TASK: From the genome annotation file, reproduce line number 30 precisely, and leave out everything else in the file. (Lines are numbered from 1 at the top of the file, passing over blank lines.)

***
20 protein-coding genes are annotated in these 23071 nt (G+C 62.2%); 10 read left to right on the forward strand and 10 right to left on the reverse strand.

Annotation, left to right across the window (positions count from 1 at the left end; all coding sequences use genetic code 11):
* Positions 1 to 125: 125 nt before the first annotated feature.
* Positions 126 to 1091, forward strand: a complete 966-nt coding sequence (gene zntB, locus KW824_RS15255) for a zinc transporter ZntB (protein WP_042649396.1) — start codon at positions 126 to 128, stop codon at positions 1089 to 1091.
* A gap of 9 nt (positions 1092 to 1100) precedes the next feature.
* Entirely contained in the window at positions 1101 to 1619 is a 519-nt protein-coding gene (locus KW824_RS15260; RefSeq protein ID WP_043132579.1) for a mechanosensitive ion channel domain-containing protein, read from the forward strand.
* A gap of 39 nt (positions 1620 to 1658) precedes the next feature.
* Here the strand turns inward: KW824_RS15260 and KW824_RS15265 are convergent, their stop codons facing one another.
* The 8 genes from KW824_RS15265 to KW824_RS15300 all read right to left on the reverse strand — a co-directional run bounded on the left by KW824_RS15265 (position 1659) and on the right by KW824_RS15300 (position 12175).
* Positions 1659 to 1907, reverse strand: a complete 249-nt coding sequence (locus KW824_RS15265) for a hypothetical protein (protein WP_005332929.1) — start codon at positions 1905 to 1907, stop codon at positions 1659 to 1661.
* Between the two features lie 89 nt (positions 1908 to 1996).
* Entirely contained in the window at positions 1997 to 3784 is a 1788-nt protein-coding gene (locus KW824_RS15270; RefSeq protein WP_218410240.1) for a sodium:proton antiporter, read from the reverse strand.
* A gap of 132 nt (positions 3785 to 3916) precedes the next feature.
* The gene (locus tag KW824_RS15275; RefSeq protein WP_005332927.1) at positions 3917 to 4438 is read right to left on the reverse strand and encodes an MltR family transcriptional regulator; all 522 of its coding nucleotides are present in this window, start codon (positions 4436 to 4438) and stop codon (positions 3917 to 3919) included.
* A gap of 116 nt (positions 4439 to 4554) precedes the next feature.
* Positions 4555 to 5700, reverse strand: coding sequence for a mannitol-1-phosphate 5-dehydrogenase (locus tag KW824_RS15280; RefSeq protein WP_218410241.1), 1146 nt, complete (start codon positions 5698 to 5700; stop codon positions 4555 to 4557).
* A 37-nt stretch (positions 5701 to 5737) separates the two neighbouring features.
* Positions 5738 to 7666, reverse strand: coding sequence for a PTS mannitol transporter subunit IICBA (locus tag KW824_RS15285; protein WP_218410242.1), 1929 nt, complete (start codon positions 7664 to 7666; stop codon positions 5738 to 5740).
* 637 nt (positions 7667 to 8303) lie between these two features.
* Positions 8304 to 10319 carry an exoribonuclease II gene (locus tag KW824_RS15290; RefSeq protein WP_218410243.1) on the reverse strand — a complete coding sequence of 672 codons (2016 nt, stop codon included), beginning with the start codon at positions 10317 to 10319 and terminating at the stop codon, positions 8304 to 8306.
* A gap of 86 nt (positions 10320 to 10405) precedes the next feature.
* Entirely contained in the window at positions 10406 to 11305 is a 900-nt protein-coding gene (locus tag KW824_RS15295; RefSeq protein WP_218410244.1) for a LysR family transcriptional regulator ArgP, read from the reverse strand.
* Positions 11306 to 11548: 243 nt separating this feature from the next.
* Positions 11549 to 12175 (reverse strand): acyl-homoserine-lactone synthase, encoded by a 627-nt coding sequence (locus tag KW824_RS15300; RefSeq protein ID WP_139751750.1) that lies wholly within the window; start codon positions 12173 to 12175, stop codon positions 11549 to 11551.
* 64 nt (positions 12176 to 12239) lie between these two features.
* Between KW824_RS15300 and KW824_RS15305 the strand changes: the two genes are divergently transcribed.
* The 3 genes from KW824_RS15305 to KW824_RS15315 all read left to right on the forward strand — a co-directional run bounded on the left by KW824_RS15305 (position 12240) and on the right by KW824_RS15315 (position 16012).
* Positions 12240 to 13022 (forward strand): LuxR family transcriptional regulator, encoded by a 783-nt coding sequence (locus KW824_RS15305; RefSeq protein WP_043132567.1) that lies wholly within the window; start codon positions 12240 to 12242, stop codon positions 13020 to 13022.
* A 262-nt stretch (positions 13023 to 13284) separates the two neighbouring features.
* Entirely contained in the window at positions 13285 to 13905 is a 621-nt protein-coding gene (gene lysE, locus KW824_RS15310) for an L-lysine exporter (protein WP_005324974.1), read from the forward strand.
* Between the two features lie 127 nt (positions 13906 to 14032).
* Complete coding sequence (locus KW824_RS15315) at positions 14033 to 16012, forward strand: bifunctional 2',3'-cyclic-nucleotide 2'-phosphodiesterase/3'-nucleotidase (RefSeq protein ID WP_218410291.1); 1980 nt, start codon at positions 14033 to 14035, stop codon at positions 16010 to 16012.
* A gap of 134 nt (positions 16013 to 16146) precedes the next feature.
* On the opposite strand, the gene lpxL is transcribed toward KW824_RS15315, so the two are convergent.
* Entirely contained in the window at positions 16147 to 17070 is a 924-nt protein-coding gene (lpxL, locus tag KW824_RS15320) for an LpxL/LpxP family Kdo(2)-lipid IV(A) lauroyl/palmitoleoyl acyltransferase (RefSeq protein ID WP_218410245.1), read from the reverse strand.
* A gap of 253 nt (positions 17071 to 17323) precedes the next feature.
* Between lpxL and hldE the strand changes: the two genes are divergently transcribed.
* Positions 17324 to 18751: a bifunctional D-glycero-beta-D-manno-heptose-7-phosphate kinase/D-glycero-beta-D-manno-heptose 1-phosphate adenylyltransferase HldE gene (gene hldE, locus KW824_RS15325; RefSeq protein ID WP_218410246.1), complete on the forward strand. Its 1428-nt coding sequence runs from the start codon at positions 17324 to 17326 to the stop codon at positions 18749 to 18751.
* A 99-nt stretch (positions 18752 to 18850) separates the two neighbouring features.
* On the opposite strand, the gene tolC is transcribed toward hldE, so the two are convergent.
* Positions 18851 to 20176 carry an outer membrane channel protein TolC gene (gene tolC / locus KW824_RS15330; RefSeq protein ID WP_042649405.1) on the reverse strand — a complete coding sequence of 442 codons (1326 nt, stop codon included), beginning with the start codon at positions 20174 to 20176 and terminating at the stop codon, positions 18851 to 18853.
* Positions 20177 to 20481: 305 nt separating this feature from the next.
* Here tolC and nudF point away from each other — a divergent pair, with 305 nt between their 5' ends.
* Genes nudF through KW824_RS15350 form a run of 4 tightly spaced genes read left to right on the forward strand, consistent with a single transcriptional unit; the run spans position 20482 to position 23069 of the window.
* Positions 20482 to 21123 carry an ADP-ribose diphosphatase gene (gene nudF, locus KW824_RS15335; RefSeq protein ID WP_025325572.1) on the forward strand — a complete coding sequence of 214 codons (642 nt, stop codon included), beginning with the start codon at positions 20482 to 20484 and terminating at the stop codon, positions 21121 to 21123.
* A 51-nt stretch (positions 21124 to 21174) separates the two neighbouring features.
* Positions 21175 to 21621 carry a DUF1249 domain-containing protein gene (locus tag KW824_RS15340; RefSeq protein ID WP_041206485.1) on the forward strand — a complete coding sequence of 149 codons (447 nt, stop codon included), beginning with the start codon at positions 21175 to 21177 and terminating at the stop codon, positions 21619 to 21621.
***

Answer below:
* Entirely contained in the window at positions 13285 to 13905 is a 621-nt protein-coding gene (gene lysE, locus KW824_RS15310) for an L-lysine exporter (protein WP_005324974.1), read from the forward strand.